Over 40 years ago, a program was established by Montana wheat producers to promote their product for sale in foreign lands, and to pursue research work which would aid crop quality and production.

The 1967 Legislature responded to the state wheat farmers' request for the self-help market development program by establishing the Montana Wheat Committee, an organization which served as a prototype for other state checkoff groups.

The Committee is producer-funded and producer-run. A self-imposed, refundable assessment on wheat and barley grown and sold in Montana provides operating funds. Use of these funds are determined by a seven-director board, appointed by the governor. Directors must be actively involved in farming. In addition to the seven voting, farmer-directors, there are three non-voting members: the Director of the State Department of Agriculture, the College of Agriculture Dean at Montana State University, and a representative of the Montana grain trade. The Committee is attached to the Montana Department of Agriculture for administrative purposes.

 

Assessment History

  • August 1967 - 2.5 mills per bushel of wheat
  • July 1, 1973 - 2.5 mills per bushel of wheat and 10 mills per hundredweight of barley
  • July 1, 1979 - 4 mills per bushel of wheat and 8 mills per hundredweight of barley
  • July 1, 1980 - 5 mills per bushel of wheat and 10 mills per hundredweight of barley
  • July 1, 1986 - 6 mills per bushel of wheat and 12 mills per hundredweight of barley
  • Oct. 1, 1988 - 10 mills per bushel of wheat and 15 mills per hundredweight of barley
  • July 1, 1996 - 8 mills per bushel of wheat and 10 mills per hundredweight of barley
  • July 1, 1998 - 10 mills per bushel of wheat and 15 mills per hundredweight of barley
  • July 1, 2003 - 12.5 mills per bushel of wheat and 20 mills per hundredweight of barley
  • March 1, 2009 - 20 mills per bushel of wheat and 30 mills per hundredweight of barley

** One cent equals 10 mills --or -- each mill equals 1/10 cent

 

A refundable barley check-off was added in 1973 and, eventually, the original name, the Montana Wheat Research and Marketing Committee, was changed to the Montana Wheat and Barley Committee (MWBC), reflecting this additional commodity responsibility. The Committee office is headquartered in Great Falls at 1601 2nd Ave. N, Suite 700, and has a five-person staff, only two more than when the Committee was originally conceived.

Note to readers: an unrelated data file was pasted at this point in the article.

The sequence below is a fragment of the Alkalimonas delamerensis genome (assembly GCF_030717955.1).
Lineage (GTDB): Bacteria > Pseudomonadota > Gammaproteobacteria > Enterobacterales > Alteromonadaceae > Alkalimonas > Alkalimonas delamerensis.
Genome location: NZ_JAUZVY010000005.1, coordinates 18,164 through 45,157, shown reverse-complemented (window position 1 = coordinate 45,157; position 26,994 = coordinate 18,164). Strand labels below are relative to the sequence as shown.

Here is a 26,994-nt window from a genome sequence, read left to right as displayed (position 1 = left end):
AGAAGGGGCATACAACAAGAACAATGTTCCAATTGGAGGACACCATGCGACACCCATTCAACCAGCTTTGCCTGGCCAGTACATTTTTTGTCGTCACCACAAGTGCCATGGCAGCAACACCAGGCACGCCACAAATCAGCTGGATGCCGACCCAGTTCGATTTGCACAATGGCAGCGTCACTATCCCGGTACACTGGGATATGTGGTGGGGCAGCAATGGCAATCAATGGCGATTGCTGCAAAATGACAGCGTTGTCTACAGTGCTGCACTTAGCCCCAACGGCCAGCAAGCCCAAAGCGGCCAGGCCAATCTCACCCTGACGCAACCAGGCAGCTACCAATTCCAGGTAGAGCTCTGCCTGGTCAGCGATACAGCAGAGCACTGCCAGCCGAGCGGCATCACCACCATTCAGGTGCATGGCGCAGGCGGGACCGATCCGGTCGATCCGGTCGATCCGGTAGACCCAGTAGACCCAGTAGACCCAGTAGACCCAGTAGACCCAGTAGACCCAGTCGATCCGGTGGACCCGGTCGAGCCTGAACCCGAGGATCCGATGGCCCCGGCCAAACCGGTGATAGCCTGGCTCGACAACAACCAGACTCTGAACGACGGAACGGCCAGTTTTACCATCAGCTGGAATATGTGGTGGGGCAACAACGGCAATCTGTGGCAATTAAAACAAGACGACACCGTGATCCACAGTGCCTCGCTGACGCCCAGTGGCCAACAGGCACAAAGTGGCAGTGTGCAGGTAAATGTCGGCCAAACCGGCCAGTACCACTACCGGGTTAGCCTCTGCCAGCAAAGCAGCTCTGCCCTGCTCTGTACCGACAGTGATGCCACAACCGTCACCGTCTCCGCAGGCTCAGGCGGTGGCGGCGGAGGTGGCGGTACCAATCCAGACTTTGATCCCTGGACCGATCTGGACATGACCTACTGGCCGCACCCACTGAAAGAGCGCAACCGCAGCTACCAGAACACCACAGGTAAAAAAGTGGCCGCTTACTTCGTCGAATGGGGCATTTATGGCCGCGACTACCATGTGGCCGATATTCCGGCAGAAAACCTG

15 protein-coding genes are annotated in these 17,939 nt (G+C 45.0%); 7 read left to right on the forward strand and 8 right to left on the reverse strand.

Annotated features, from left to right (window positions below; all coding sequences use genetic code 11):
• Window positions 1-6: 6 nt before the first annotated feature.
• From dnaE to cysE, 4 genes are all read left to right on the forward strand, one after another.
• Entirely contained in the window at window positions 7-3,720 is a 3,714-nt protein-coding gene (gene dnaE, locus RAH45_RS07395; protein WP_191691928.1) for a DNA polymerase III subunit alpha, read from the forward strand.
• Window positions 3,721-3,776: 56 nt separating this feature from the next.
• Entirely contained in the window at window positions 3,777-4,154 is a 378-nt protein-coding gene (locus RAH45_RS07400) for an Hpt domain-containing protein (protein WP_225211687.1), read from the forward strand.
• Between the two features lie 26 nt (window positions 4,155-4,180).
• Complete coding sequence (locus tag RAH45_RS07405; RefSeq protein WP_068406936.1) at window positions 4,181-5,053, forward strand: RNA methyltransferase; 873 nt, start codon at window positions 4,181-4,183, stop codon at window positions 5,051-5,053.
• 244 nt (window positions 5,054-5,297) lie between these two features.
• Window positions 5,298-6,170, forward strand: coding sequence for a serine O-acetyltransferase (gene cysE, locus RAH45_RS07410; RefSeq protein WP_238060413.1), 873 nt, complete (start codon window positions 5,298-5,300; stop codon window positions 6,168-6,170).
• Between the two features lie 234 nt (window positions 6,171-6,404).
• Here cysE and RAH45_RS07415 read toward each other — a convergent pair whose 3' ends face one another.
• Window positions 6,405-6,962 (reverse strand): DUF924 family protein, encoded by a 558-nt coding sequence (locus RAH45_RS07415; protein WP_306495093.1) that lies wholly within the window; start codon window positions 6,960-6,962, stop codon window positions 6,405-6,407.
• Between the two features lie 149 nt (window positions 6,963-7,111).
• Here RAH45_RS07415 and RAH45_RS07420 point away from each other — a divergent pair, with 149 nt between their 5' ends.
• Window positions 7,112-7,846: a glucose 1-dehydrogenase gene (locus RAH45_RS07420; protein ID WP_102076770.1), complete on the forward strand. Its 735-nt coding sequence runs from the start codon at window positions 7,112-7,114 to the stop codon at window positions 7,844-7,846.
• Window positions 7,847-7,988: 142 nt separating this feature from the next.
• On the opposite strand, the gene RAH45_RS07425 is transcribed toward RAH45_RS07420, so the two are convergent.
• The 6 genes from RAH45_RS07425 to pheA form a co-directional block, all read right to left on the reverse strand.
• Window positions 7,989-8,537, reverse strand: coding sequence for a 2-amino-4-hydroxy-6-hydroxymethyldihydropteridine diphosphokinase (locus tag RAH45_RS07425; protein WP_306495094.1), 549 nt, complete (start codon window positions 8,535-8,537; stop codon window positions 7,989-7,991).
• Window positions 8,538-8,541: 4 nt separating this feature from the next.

Understandably, the program has changed over the years, but the goal of benefiting Montana wheat and barley producers remains constant. Research funding and the scope of projects, including variety breeding, and work on disease resistance, winter hardiness, fertilizer use, storage conditions, insects, and tillage practices, to name only a few areas of concern, has expanded considerably. The emphasis has changed from production-oriented in the 1970's to mitigation of cost of production in the 1980's. This change encouraged new utilization and value-added research in the 1990's. The Committee is looking toward identity preservation opportunities in the new millennium. As always, the MWBC serves as a communication channel between producers and the research community.

Marketing efforts have also been enhanced. Montana wheat and barley is directly represented in foreign markets through organizations such as U.S. Wheat Associates, U.S. Grains Council, Northern Crops Institute, and the Wheat Marketing Center.

This marketing system provides the Montana wheat and barley producers with a direct and constant presence in the countries where their crops are sold. The MWBC is the direct link between producers and markets.

Domestic marketing efforts have grown to include representation on the National Barley and Wheat Foods Councils, with the intent to increase consumption of both commodities here at home.

The Committee continues to fund the monitoring of transportation issues and attempts to keep producers notified of not only freight rates, but branch line abandonments, railroad mergers, railcar supply/demand situations, and other matters pertinent to the hauling of their grain to market. The struggle to achieve equitable rail freight rates for our state is unending.

Realizing how important the dissemination of information is to producers in the state, the Committee has long maintained a 24-hour daily, toll-free in-state market news service, (1-800-332-5906), which is updated at 10:00 a.m. and 2:00 p.m. every day the commodity exchanges are open. Over the years, the pricing formats have expanded to include information, not only in printed form, but also on disk and online. The MWBC launched their first website on December 1st, 1999.

The Committee also provides other education and information services, such as disseminating educational brochures, posters, and videos; supporting demonstrations on the use of wheat and barley; and supplying speakers to interested groups.